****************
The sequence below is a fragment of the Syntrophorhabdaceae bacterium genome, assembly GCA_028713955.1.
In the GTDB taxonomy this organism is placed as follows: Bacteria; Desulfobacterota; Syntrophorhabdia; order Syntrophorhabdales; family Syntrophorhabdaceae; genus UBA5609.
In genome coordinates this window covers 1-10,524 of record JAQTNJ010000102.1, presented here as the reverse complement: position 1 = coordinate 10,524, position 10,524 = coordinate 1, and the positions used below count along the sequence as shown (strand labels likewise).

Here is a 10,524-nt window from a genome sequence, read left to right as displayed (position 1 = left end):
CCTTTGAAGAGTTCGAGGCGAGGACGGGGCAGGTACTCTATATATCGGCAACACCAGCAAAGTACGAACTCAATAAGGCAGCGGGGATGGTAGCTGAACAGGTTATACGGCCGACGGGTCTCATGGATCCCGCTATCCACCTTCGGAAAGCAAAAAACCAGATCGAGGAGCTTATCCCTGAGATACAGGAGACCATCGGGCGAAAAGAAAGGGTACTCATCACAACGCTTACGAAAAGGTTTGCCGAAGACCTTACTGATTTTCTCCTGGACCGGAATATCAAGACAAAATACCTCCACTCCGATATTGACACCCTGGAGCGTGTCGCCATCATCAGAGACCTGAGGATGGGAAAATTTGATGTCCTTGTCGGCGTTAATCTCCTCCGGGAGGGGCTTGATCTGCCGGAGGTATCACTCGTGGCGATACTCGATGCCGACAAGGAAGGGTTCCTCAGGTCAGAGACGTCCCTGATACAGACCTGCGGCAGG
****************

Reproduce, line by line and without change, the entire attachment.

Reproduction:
The sequence below is a fragment of the Syntrophorhabdaceae bacterium genome, assembly GCA_028713955.1.
In the GTDB taxonomy this organism is placed as follows: Bacteria; Desulfobacterota; Syntrophorhabdia; order Syntrophorhabdales; family Syntrophorhabdaceae; genus UBA5609.
In genome coordinates this window covers 1-10,524 of record JAQTNJ010000102.1, presented here as the reverse complement: position 1 = coordinate 10,524, position 10,524 = coordinate 1, and the positions used below count along the sequence as shown (strand labels likewise).

Here is a 10,524-nt window from a genome sequence, read left to right as displayed (position 1 = left end):
CCTTTGAAGAGTTCGAGGCGAGGACGGGGCAGGTACTCTATATATCGGCAACACCAGCAAAGTACGAACTCAATAAGGCAGCGGGGATGGTAGCTGAACAGGTTATACGGCCGACGGGTCTCATGGATCCCGCTATCCACCTTCGGAAAGCAAAAAACCAGATCGAGGAGCTTATCCCTGAGATACAGGAGACCATCGGGCGAAAAGAAAGGGTACTCATCACAACGCTTACGAAAAGGTTTGCCGAAGACCTTACTGATTTTCTCCTGGACCGGAATATCAAGACAAAATACCTCCACTCCGATATTGACACCCTGGAGCGTGTCGCCATCATCAGAGACCTGAGGATGGGAAAATTTGATGTCCTTGTCGGCGTTAATCTCCTCCGGGAGGGGCTTGATCTGCCGGAGGTATCACTCGTGGCGATACTCGATGCCGACAAGGAAGGGTTCCTCAGGTCAGAGACGTCCCTGATACAGACCTGCGGCAGG